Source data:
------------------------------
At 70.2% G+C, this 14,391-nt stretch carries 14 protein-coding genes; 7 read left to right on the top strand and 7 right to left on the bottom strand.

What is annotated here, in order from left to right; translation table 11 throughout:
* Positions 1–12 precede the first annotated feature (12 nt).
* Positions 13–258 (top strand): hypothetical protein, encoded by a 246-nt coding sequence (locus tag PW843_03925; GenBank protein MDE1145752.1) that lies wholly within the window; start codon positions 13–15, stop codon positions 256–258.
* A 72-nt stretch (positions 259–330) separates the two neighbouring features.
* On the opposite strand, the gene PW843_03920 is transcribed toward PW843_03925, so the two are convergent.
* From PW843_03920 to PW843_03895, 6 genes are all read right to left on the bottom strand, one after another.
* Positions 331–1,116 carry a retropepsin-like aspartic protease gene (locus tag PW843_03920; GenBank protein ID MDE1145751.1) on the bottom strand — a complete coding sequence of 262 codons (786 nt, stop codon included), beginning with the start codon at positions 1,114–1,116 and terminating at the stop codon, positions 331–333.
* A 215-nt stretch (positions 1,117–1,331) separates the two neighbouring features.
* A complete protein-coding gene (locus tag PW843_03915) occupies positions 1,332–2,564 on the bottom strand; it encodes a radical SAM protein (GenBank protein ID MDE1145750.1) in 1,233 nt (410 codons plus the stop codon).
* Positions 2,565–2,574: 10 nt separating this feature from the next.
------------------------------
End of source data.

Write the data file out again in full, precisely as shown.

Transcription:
At 70.2% G+C, this 14,391-nt stretch carries 14 protein-coding genes; 7 read left to right on the top strand and 7 right to left on the bottom strand.

What is annotated here, in order from left to right; translation table 11 throughout:
* Positions 1–12 precede the first annotated feature (12 nt).
* Positions 13–258 (top strand): hypothetical protein, encoded by a 246-nt coding sequence (locus tag PW843_03925; GenBank protein MDE1145752.1) that lies wholly within the window; start codon positions 13–15, stop codon positions 256–258.
* A 72-nt stretch (positions 259–330) separates the two neighbouring features.
* On the opposite strand, the gene PW843_03920 is transcribed toward PW843_03925, so the two are convergent.
* From PW843_03920 to PW843_03895, 6 genes are all read right to left on the bottom strand, one after another.
* Positions 331–1,116 carry a retropepsin-like aspartic protease gene (locus tag PW843_03920; GenBank protein ID MDE1145751.1) on the bottom strand — a complete coding sequence of 262 codons (786 nt, stop codon included), beginning with the start codon at positions 1,114–1,116 and terminating at the stop codon, positions 331–333.
* A 215-nt stretch (positions 1,117–1,331) separates the two neighbouring features.
* A complete protein-coding gene (locus tag PW843_03915) occupies positions 1,332–2,564 on the bottom strand; it encodes a radical SAM protein (GenBank protein ID MDE1145750.1) in 1,233 nt (410 codons plus the stop codon).
* Positions 2,565–2,574: 10 nt separating this feature from the next.